Mersereau Tapped for IEEE Fourier Award for Signal Processing

Atlanta, GA

Russell M. Mersereau will receive the 2017 IEEE Fourier Award for Signal Processing, which recognizes an outstanding contribution to the advancement of signal processing, other than in the areas of speech and audio processing.

A Regents’ Professor Emeritus in the Georgia Tech School of Electrical and Computer Engineering (ECE), Mersereau is being specifically recognized “for sustained technical contributions to multidimensional signal processing.” He will receive this award at the IEEE International Conference on Acoustics, Speech, and Signal Processing (ICASSP), scheduled for March 5-9, 2017 in New Orleans, Louisiana.

Mersereau began his career at Georgia Tech in 1975 after receiving his Ph.D. at MIT. He was among several faculty members who founded the Center for Signal and Image Processing (now known as the Center for Signal and Information Processing), considered one of the world’s most preeminent groups of digital signal processing academic and research faculty. He is a founding father of the field of multidimensional signal processing, pioneering the development of the fundamental concepts, methodologies, and tools in sampling, representing, and processing digital signals of two and higher dimensions that are used in image and video processing. His work on 2D digital filtering, hexagonal sampling, and reconstruction of multidimensional signals from their projections have impacted diverse fields ranging from crystallography, fluorescence microscopy, ultrasound and MRI imaging, cellular wireless technology, social media networks technology, and robotics.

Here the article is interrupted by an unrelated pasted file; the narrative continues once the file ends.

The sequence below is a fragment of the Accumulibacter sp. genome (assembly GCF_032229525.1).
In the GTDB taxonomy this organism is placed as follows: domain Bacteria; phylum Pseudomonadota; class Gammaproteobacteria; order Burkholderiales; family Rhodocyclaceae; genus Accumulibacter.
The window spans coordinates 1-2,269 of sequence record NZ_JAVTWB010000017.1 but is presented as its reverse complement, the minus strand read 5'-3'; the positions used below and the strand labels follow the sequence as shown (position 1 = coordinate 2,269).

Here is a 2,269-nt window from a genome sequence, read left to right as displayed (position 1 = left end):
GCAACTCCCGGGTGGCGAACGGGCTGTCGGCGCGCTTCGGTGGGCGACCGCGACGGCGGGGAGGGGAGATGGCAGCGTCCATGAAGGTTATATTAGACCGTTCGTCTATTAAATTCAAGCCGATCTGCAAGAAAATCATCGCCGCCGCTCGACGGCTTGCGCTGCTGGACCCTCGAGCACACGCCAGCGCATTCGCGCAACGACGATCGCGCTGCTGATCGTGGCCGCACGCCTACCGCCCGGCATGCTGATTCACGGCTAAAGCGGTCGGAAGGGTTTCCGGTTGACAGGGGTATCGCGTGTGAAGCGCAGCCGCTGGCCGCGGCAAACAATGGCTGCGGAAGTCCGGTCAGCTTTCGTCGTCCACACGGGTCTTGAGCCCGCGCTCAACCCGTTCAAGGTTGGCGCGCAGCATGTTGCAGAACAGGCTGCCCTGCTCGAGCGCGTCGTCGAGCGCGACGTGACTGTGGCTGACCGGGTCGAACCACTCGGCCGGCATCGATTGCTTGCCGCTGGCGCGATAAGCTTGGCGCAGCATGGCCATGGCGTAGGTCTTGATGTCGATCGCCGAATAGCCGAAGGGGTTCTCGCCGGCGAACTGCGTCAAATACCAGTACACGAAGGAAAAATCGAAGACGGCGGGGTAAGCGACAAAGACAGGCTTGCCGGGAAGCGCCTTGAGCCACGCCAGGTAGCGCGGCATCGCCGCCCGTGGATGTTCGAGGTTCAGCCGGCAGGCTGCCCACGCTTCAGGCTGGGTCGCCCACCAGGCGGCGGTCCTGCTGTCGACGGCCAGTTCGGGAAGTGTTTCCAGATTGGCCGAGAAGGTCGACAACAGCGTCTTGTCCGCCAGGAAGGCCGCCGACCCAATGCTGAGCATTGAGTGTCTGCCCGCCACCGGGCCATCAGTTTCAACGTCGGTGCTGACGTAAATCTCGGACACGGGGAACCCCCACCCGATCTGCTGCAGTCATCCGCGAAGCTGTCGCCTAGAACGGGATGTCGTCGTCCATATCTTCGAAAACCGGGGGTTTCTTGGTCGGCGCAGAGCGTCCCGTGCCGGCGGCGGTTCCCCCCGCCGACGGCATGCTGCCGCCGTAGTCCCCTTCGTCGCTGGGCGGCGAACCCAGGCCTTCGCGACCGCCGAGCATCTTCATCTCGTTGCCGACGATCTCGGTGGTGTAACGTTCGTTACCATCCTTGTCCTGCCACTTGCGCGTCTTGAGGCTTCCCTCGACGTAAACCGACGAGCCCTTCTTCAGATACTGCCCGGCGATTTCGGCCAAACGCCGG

“This is a tremendous honor for Russ both personally and professionally, and this award shows the high regard in which our digital signal processing faculty members, both past and present, are held around the world,” said Steven W. McLaughlin, Steve W. Chaddick School Chair of ECE at Georgia Tech.

Mersereau retired from ECE in 2008 after 33 years of service and held the title of Regents’ Professor for 22 years, where he was committed to excellence in research, education and professional service. He is the author of four influential textbooks and approximately 300 journal and conference papers.

During his career, Mersereau graduated over 50 Ph.D. students and numerous master’s students and taught over 6,000 undergraduate and graduate students. He is a two-time recipient of the Eta Kappa Nu Outstanding Teacher Award, determined by a majority vote of the ECE senior class, in 1978 and 1989, and he also received Georgia Tech’s W. Roane Beard Outstanding Teacher Award in 1995. His dedication to advising graduate students was recognized with the Sigma Xi Outstanding Ph.D. Thesis Advisor Award in 1995 and the Georgia Tech Doctoral Thesis Advisor Award in 2002.

A Fellow of the IEEE, Mersereau is also the recipient of the Society Award, the highest honor from the IEEE Signal Processing Society “in recognition of sustained technical contributions to and seminal writing in multidimensional digital signal processing and for active leadership in the Society.” He has served as an associate editor for several IEEE Transactions, editorial board member for the Proceedings of the IEEE, and vice president for awards and membership for the IEEE Signal Processing Society; he also helped to organize two ICASSP conferences held in Atlanta.

Among the first Georgia Tech and ECE faculty members involved in start-up company activity with the Advanced Technology Development Center (ATDC), Mersereau co-founded Atlanta Signal Processors, Inc. (ASPI Digital) in 1981 with ECE Professor Emeritus Thomas P. Barnwell and ECE Regents’ Professor Emeritus Ronald W. Schafer. ASPI, which produced hardware and software tools for DSP algorithm development and multimedia on high-speed microprocessors, graduated from ATDC in 1990 and was acquired by Polycom, Inc. in 2001.

“I felt deeply honored and quite surprised to be nominated and to be selected for this honor,” Mersereau said. “Any accomplishments that I achieved are a tribute to the stimulating environment that I found in the School of ECE and the students and faculty that it has been able to attract over the years.”

Last revised November 13, 2017